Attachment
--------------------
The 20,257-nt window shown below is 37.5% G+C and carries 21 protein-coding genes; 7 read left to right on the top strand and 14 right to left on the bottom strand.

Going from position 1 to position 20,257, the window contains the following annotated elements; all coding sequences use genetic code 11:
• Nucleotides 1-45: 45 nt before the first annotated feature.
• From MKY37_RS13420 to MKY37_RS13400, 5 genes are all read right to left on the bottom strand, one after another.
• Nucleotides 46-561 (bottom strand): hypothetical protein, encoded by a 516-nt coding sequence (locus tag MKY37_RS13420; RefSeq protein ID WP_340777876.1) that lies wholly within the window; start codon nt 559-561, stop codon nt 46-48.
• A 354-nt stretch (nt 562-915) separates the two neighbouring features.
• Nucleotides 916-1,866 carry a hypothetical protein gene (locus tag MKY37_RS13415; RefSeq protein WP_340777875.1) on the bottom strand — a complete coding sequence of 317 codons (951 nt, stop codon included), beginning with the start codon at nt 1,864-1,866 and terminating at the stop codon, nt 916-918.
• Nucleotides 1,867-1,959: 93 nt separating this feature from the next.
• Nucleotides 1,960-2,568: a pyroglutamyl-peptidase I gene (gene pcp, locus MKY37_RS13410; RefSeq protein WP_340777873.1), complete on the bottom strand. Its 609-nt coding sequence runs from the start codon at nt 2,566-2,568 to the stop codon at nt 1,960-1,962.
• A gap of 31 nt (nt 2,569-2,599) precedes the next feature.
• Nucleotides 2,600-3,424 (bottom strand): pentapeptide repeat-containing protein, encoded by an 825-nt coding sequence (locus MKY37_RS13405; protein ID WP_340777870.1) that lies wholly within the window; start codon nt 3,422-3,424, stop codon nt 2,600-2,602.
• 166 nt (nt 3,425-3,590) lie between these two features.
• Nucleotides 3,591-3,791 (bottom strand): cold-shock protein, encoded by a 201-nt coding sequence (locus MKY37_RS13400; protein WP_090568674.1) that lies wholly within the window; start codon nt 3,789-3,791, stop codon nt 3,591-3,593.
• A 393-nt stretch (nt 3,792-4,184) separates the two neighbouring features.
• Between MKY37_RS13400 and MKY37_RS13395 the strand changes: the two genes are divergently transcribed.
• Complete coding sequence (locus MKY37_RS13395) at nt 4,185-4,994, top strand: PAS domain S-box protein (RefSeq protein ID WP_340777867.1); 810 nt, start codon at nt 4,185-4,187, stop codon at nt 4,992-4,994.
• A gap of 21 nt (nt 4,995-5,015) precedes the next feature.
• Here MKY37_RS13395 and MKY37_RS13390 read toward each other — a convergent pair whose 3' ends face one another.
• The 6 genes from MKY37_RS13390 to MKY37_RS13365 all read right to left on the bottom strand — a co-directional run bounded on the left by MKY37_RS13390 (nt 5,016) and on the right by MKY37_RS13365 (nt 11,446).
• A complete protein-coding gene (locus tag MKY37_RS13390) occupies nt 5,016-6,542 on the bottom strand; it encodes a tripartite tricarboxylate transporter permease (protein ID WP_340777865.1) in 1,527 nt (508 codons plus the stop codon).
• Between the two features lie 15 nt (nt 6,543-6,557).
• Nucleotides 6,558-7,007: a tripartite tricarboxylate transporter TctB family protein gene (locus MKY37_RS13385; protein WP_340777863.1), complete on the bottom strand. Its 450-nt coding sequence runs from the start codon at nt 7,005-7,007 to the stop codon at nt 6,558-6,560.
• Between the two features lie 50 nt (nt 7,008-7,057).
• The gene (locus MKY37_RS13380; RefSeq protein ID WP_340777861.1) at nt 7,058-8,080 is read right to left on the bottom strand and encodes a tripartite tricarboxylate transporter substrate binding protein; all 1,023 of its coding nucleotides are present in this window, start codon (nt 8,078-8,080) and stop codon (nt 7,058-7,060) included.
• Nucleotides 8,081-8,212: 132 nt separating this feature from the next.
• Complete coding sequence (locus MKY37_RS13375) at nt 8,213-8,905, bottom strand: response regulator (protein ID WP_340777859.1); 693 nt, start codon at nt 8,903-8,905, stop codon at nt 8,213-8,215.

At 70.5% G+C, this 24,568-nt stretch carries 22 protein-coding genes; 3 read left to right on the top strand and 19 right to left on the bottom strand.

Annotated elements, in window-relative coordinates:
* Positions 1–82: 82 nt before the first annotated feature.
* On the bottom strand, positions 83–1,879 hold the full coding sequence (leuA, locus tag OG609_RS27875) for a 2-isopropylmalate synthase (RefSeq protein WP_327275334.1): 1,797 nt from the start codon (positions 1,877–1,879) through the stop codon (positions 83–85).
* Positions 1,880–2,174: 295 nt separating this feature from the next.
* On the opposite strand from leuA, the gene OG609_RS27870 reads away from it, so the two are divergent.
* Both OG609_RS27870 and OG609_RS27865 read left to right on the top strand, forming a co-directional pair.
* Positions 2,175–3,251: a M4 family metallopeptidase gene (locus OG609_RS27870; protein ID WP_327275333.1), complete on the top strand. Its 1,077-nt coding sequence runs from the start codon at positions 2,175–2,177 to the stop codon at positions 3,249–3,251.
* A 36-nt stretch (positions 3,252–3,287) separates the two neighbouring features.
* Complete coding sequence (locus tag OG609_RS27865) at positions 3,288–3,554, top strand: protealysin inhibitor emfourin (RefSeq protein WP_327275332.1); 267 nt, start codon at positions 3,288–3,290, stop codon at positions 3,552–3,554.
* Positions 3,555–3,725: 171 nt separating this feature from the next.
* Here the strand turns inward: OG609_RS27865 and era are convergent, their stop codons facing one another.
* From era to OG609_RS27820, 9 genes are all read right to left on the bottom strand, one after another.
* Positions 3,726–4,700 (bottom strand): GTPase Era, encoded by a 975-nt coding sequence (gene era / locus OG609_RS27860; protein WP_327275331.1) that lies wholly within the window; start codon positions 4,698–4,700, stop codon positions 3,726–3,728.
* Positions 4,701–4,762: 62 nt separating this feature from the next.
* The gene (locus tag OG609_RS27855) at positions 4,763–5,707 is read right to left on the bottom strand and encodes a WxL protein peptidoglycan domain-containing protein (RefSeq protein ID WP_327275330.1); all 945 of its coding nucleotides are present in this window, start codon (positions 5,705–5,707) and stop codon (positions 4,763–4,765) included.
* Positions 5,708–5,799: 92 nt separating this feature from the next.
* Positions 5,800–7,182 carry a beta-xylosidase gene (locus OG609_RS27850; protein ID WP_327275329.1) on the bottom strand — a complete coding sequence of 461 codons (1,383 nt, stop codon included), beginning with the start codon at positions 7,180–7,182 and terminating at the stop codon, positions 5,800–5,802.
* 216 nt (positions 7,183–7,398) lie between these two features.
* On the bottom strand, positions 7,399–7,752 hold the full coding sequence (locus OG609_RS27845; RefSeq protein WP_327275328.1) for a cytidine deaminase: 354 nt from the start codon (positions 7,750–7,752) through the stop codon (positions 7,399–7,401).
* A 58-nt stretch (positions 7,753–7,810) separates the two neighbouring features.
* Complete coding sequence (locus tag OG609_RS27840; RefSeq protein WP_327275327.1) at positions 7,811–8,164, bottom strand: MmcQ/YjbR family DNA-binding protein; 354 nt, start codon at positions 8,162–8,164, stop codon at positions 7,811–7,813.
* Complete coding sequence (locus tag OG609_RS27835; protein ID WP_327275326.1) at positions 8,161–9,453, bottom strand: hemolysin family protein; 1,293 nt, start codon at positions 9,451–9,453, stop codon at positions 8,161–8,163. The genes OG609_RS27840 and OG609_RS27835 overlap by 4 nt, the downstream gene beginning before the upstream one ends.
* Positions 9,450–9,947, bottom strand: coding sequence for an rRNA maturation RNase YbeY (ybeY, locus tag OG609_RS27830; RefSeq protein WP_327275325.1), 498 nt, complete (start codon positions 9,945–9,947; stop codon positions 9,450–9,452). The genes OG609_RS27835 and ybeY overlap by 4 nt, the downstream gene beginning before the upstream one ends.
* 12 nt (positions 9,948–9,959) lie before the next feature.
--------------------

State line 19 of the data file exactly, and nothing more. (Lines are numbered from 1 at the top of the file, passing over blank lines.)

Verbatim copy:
• The 6 genes from MKY37_RS13390 to MKY37_RS13365 all read right to left on the bottom strand — a co-directional run bounded on the left by MKY37_RS13390 (nt 5,016) and on the right by MKY37_RS13365 (nt 11,446).